Holes Along the Ridge
How much gap needs to be sucked out along the ridge in order for your ridge cap to work properly? In new construction, a gap up to 4 inches wide is sometimes left. However, in this repair, we tried to remove all the gap we could, resulting in 2 to 3 inches toward the peak of the barn.
If you get any gaps down to 2 inches, your building should become weather tight with proper installation of new ridge cap, and foam closure strips. Ridge cap trim is usually a total of 11 inches wide.
Stage 2, Step 2--Re-Aligning the Next Section of Roof Ridge
Each brace's measurements are likely be slightly different than the one before, and you should never assume that what you did for the first brace will serve for the others. Treat each as an individual, just as you did the first.
Stage 2, Step 3--Finishing the Second Brace
The roof is looking much better than it did at the beginning of the project, but is only about half done. More bracing is required, also purlins need to be added, roof sheets must be replaced, and ridge cap extended.
Stage 3--Jacking Up and Bracing the Third Section
More bracing can be put where needed. In our case, we installed new purlins between rafters toward the front of the barn, where the entire structure had disintegrated, and metal roof sheets had disappeared.
This fix was fairly straightforward, but if yours is trickier, use whatever ingenuity you need to in order to make your building safe and reliable.
Stage 4--Adding Additional Bracing Along the Roof Slope
The Roof Is Back Where it Belongs
More Damage=More Bracing
The steps shown here can be repeated as far along your roof as necessary. Continue jacking, bracing, and aligning through all the affected roof sections.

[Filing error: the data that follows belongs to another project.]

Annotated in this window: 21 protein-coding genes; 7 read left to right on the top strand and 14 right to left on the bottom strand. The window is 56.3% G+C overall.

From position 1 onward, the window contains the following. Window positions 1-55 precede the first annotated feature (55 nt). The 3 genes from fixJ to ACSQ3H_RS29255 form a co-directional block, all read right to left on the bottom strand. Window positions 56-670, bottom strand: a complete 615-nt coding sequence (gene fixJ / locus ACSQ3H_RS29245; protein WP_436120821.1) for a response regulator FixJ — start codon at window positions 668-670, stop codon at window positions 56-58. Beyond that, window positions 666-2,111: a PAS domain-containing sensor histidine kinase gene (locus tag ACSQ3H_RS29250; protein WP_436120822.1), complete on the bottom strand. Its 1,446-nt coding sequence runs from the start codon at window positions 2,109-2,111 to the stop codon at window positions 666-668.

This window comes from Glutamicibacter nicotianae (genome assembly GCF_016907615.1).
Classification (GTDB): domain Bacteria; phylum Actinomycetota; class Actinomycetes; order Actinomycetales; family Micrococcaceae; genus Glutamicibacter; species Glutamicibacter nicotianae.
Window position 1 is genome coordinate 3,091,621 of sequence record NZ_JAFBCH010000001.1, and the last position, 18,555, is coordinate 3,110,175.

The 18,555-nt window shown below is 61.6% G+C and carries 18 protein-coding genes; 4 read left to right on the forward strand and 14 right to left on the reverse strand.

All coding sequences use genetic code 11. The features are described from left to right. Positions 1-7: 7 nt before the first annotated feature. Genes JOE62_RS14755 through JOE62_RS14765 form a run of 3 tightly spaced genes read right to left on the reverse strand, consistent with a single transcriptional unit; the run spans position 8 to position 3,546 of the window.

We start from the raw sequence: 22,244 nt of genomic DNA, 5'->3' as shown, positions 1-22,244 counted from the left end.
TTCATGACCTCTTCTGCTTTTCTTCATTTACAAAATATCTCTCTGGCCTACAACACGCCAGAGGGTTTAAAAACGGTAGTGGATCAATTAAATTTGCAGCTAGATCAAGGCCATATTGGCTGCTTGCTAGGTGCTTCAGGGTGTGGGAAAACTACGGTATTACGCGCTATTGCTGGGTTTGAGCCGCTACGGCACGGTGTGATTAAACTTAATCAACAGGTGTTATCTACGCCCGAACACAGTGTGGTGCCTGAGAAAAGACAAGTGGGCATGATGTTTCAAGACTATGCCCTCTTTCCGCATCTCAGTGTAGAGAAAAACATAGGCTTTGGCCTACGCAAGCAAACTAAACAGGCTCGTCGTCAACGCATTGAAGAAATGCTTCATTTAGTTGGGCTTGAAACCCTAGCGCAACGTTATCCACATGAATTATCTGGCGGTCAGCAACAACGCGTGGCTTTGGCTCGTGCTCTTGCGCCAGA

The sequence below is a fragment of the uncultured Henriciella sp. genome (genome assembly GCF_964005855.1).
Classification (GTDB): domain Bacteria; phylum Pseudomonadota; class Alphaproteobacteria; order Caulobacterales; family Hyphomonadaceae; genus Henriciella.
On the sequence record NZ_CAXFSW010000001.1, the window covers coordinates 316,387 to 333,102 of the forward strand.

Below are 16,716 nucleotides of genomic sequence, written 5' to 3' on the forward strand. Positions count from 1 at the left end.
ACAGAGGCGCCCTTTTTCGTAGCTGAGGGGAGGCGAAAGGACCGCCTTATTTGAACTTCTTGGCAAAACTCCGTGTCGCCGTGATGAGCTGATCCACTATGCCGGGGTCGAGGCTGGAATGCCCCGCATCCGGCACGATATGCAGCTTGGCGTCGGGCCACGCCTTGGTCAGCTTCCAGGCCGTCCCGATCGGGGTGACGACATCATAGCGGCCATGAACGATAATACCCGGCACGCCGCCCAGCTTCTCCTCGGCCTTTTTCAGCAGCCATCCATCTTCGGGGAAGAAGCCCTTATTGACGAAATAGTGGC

We haven't had a call-back, and the customer seems satisfied whenever we see him around, so we can say that this has been a successful repair!
My husband added new ridge cap and gable trim to this barn at a later date, but no photos are available.
Using a Come-Along
If a come-along is required in order to pull the barn together enough for the roof to meet, the following is a good way to attach it.
Insert lag bolts near the ends of two lengths of ⅜-inch or ½-inch diameter chain, securing the chains to the insides of your barn loft walls opposite each other. The chains should have hooks. Secure your come-along between the chains, and draw the barn back together by degrees.
If your barn starts to creak, groan, pop, or yell excessively--STOP! You can wait several hours or a couple of days, wait for adjustments to take place, and pull the building together a little more. A building whose bones hurt may require several days to put to rights.
Whatever you do, please use common sense, and don't damage your barn further, or cause it to collapse on anyone.
A come-along can be used in conjunction with the jacking method shown here.
If you believe your barn may not be fixed permanently by merely installing braces, you may install at least one come-along permanently in the hay mow. There are also alternate ways of creating braces which will be out of the way of most activities. We will cover at least one of these ways which was used in a different local barn, and add that information to this article.
King County Barn Preservation Program
Restored Barn Transformed Into a Home
This article is accurate and true to the best of the author’s knowledge. Content is for informational or entertainment purposes only and does not substitute for personal counsel or professional advice in business, financial, legal, or technical matters.
© 2019 Joilene Rasmussen